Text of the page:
Also, innovations will play an important role, for example, there are innovations which will help reduce costs when electrolyzers are used and how they are used, similarly there are ideas addressing the Thermocracking of Oils which will lead to a circular economy.
Hydrogen has another benefit, a lot of the existing fossils infrastructure which is of very high capital expenditure can be used by it.
So any calculations should be made by keeping all these and such factors in mind.
Further in terms of costs, all new technologies are expensive as a rule, I bought my first mobile phone and it was an Ericsson which costed me 3000 usd in 1998, it did not have even half the functions which todays smartphones have. Scalability through universal adoption as mentioned earlier is the main solution.
Finally and most importantly, I would add here that any Hydrogen related technologies, if used only for the purpose of emissions reductions, risk resulting in a failure over time and will lead to the same situation as we are facing today with fossils in a lot of ways. The same technologies, if and when used to address the SDG’s will end up proving to be profitable and beneficial all around and in the long term as the benefits of all areas will get added for calculating profitability in monetary and non-monetary terms. So, how and for what a technology is used, is a fundamental question. For example, The cost of Hydrogen can be brought down if large amount of Electrolysers are installed just to produce Hydrogen, but doing this in such a format may bring down the cost for the purpose of bringing down the cost, but the real positive impact for which they should be used will not be served and them being the SDG’s. At the same time, when the same technologies will be used and deployed in a manner where the aim is the SDG’s, then we will be able to not only achieve emissions cuts, as they are only a subset of the SDG’s, but all other larger benefits as well, including cost benefits over time for all other related areas including Hydrogen itself.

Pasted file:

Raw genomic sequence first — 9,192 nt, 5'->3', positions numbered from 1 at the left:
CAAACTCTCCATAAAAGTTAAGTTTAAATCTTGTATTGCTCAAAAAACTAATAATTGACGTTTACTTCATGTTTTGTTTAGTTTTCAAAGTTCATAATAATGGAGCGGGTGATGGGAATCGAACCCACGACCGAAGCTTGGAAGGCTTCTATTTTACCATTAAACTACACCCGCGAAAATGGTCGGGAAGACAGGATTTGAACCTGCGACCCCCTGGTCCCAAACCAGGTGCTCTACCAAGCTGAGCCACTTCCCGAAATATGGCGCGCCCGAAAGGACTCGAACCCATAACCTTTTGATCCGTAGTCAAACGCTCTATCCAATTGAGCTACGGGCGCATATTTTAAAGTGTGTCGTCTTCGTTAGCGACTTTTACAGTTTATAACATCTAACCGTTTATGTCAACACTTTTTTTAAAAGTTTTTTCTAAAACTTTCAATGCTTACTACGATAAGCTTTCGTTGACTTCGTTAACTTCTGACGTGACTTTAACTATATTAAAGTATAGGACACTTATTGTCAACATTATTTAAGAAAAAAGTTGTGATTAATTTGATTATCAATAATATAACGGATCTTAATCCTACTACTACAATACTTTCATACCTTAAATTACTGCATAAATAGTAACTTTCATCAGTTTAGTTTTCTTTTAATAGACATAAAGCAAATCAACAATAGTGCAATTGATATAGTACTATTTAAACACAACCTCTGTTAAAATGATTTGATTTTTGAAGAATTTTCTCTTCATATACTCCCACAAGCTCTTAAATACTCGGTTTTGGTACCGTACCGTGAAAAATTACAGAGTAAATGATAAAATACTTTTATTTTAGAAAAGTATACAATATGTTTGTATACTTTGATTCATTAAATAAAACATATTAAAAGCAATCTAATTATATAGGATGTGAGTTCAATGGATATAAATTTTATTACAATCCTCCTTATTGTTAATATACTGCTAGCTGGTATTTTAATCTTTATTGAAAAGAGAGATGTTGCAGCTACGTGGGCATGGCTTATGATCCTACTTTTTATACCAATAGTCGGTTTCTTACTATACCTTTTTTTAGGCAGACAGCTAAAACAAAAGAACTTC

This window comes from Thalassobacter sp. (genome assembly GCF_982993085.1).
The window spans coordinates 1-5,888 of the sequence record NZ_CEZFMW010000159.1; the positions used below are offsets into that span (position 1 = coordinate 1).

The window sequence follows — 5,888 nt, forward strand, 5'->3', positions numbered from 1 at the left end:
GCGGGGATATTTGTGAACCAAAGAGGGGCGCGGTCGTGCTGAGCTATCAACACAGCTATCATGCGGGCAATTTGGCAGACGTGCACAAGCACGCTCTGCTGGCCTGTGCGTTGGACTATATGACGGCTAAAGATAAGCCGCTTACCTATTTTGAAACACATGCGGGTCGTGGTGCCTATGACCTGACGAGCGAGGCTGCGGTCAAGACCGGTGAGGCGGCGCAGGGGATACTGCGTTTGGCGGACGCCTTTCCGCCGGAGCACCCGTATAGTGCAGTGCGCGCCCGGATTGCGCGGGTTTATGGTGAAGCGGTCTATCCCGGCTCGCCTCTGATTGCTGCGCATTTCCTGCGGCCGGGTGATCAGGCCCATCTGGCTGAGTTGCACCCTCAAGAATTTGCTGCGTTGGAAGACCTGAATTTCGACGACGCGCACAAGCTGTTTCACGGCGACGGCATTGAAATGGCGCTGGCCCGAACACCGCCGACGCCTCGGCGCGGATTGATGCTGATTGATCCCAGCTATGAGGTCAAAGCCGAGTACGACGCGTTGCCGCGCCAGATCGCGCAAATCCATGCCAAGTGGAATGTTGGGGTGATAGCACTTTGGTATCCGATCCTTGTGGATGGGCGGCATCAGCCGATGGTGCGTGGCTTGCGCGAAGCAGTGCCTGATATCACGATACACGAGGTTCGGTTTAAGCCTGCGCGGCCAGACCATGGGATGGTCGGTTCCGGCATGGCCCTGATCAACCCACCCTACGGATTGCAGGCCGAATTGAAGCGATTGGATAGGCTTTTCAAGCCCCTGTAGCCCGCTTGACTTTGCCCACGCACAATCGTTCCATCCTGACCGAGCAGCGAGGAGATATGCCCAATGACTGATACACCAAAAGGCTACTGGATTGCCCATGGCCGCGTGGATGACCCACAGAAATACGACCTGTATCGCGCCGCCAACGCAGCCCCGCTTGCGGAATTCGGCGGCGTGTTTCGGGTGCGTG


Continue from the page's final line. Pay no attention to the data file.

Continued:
I will add an insight here, Technology in itself is one thing and is mainly a function of Science, but how it should be used is another thing and this is a function of Creativity. So both faculties are needed to ensure that the most impactful solutions are derived. Does this remind of the left and right hemispheres?.